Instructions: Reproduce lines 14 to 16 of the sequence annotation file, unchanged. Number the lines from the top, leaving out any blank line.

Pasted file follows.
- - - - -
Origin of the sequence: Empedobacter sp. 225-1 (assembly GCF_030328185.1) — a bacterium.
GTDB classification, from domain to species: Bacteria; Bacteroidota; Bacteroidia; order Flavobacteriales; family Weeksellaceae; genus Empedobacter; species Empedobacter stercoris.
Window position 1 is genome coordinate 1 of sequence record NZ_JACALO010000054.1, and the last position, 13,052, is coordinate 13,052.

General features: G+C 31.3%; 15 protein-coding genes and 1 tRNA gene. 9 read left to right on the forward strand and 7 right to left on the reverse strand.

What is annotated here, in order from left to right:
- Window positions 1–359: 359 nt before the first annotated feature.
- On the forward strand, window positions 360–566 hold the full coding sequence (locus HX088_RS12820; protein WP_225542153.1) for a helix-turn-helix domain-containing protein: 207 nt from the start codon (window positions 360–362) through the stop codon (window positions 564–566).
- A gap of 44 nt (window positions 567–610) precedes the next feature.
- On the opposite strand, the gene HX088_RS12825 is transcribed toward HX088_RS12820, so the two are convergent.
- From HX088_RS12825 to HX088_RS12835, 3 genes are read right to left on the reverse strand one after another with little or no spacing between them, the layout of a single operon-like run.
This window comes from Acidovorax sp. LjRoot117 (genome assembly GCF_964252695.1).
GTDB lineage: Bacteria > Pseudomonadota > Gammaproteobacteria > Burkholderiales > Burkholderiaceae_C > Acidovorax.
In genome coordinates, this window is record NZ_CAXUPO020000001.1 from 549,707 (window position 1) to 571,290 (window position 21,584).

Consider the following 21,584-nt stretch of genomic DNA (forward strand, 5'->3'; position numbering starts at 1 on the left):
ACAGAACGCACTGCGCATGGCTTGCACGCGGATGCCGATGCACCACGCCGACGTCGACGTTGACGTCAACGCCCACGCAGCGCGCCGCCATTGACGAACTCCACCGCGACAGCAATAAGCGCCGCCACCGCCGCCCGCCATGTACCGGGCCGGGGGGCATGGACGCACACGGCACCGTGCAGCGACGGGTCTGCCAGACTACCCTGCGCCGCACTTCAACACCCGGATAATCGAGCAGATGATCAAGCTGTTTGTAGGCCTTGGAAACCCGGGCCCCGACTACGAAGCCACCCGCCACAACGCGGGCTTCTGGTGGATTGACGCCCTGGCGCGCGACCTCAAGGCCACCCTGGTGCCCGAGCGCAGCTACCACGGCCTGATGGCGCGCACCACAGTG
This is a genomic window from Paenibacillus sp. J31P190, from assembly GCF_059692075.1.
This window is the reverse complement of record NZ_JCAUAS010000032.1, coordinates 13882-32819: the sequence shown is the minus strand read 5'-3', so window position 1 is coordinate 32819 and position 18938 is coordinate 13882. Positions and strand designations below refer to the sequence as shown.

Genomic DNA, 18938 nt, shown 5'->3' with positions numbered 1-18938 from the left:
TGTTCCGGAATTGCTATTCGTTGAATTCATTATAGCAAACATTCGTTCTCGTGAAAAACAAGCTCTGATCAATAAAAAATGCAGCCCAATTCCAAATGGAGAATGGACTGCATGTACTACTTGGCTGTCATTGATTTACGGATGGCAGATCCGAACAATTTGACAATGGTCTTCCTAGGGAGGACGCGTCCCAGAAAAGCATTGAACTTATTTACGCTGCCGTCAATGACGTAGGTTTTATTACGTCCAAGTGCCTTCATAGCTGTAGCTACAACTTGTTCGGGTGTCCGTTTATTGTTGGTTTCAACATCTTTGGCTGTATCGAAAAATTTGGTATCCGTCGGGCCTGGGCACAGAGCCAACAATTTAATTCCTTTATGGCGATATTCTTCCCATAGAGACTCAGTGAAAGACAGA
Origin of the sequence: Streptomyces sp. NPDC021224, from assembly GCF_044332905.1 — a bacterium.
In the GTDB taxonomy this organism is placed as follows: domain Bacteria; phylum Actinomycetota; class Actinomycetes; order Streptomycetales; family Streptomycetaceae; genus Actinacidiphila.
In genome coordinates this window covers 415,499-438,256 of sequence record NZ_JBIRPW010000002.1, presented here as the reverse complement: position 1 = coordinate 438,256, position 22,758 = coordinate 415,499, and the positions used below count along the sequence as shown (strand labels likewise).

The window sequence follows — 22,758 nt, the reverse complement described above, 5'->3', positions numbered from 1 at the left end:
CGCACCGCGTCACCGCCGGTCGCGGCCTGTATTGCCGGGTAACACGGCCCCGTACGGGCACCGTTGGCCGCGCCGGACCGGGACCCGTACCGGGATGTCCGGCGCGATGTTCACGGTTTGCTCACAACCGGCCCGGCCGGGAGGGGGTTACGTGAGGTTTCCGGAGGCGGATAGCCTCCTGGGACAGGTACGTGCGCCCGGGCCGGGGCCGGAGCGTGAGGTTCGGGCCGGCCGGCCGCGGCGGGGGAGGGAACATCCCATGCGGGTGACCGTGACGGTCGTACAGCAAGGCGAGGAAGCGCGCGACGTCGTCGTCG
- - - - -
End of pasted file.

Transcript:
Consider the following 21,584-nt stretch of genomic DNA (forward strand, 5'->3'; position numbering starts at 1 on the left):
ACAGAACGCACTGCGCATGGCTTGCACGCGGATGCCGATGCACCACGCCGACGTCGACGTTGACGTCAACGCCCACGCAGCGCGCCGCCATTGACGAACTCCACCGCGACAGCAATAAGCGCCGCCACCGCCGCCCGCCATGTACCGGGCCGGGGGGCATGGACGCACACGGCACCGTGCAGCGACGGGTCTGCCAGACTACCCTGCGCCGCACTTCAACACCCGGATAATCGAGCAGATGATCAAGCTGTTTGTAGGCCTTGGAAACCCGGGCCCCGACTACGAAGCCACCCGCCACAACGCGGGCTTCTGGTGGATTGACGCCCTGGCGCGCGACCTCAAGGCCACCCTGGTGCCCGAGCGCAGCTACCACGGCCTGATGGCGCGCACCACAGTG
This is a genomic window from Paenibacillus sp. J31P190, from assembly GCF_059692075.1.